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Communications intercepted during the EncroChat hack can be used as evidence, the Court of Appeal has ruled. This is an important decision that will have a significant impact on some defendants awaiting trial.
If you have been caught up in the EncroChat hack, please contact us for expert legal advice. Our criminal defence lawyers can recommend the best strategy in your particular case. We are available to take your call 24 hours a day, 7 days a week.
The EncroChat hack
Until the company closed its operations in June 2020, EncroChat was the world’s largest encrypted communications service. Last year, its users received a message to say that their data was no longer secure. It became apparent that French and Dutch authorities had hacked EncroChat’s systems, allowing them to access encrypted messages. This information was shared with police authorities across Europe, including UK law enforcement agencies. Over 700 arrests followed in the UK alone, with the National Crime Agency calling it the “deepest-ever UK operation into serious organised crime.”
The admissibility of evidence
Immediately after the data breach, questions were raised over how the evidence was obtained. Encrochat claimed that their servers were ‘seized illegally’. If so, then any evidence collated by law enforcement agencies would be inadmissible in court. In other words, the evidence would have to be struck out.
Intercepted material vs storage
However, to get the evidence struck out in the UK courts, it would be necessary to establish that the data was intercepted, rather than recovered from storage.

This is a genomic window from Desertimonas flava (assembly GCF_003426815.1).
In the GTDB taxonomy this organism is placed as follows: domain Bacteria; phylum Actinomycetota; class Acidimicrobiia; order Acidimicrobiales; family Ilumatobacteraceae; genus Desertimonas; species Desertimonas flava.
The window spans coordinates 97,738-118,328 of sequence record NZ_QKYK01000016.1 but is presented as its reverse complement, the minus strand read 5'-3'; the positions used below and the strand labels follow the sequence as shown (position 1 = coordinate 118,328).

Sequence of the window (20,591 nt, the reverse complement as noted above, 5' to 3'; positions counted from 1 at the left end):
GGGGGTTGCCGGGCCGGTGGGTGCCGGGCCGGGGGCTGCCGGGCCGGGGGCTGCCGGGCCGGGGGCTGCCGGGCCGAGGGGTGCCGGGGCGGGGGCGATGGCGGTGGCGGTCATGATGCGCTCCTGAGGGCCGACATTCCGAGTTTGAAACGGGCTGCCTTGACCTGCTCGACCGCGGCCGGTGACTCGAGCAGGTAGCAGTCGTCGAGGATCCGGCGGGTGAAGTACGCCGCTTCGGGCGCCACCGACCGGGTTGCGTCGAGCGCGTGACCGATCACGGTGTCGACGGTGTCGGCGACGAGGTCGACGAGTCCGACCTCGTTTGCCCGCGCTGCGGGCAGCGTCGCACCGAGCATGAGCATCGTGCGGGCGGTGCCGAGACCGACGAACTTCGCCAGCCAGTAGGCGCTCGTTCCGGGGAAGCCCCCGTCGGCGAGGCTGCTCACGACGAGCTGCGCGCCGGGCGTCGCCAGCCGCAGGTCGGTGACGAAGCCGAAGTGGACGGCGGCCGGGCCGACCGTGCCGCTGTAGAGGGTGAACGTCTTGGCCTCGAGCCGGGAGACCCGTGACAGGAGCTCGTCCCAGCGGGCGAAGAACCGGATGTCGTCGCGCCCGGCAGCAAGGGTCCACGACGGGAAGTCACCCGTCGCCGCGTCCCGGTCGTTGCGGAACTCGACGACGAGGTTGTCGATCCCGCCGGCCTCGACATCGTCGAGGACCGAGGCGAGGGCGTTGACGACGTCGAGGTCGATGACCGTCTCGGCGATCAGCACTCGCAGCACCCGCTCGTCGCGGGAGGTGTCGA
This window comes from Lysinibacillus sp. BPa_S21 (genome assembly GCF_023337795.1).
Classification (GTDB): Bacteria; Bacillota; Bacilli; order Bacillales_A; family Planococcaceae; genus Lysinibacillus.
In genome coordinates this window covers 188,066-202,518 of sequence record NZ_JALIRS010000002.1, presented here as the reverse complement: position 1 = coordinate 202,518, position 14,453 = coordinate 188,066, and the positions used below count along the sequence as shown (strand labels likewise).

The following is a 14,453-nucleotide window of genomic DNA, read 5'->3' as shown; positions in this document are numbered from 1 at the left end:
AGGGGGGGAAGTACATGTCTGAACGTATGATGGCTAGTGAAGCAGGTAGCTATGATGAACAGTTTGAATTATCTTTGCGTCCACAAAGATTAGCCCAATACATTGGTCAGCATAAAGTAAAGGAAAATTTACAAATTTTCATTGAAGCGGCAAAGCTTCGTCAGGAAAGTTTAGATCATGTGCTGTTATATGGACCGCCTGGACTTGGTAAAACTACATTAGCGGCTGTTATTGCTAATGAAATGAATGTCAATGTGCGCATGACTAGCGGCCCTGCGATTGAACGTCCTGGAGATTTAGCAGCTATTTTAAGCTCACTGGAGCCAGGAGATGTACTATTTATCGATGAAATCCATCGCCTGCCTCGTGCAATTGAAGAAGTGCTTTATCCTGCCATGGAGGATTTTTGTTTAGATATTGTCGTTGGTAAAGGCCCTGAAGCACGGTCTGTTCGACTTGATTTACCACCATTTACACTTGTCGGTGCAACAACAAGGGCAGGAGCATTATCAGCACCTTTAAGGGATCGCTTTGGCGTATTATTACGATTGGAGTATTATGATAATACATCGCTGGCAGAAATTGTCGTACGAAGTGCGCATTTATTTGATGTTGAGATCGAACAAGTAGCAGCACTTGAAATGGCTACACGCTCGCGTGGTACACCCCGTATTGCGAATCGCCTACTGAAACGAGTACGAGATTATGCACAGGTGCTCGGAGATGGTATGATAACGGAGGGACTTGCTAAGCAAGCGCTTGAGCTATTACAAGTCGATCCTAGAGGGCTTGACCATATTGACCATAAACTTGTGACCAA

Under UK law, intercepted communications can only be obtained if the authorities have a Targeted Equipment Interception warrant. Even then, damning material cannot be used as evidence in court, aside from exceptional circumstances. The authorities did not have such a warrant, although they did have a Targeted Equipment Interference warrant. Such warrants may produce material that can be used as evidence in court.
Therefore, the question was: were the communications intercepted? If they were, then they were unlawfully obtained under the wrong warrant. Furthermore, intercepted materials cannot be presented as evidence in court.
This question was answered at the end of 2020, when a defendant was due in Liverpool Crown Court. In advance of the trial, the judge ordered a preliminary hearing to determine the admissibility of evidence (which had been gained during the EncroChat hack). A 15-day hearing ensued, at the end of which the judge decided that the evidence could be heard. The defendant then raised an appeal at the Court of Appeal, which delivered its verdict on 5 February 2021.
The Court of Appeal agreed with the judge. The basis for this ruling was that the communications had not been intercepted as they were being transmitted. Rather, they had been recovered from storage. This means the communications had been obtained in accordance with a Targeted Equipment Interference warrant. The Court of Appeal concluded that:
“The only substantial question which the judge was required to answer was whether the EncroChat material was stored by or in the telecommunications system when it was intercepted. Like him, we consider that these communications were not being transmitted but stored at that time. That being so, the appeal is dismissed.”
What does this mean for your case?
If you are awaiting trial following the EncroChat hack, then this decision has a significant bearing on your case. The ruling does not necessarily mean that a guilty plea is now the only option available. However, it does represent a significant hurdle and will require your defence team to consider the best strategy going forward. You may prefer to plead guilty, or there may be another defence available. It all comes down to the facts of your case. In the future will bite marks be used as evidence?
If you have been accused of a criminal offence, contact us now at Ashmans Solicitors. We are specialist criminal defence lawyers who are committed to getting the very best possible result for our clients.
For a free initial enquiry, call us on 0333 009 6275. We are available to take your call 24 hours a day, 7 days a week.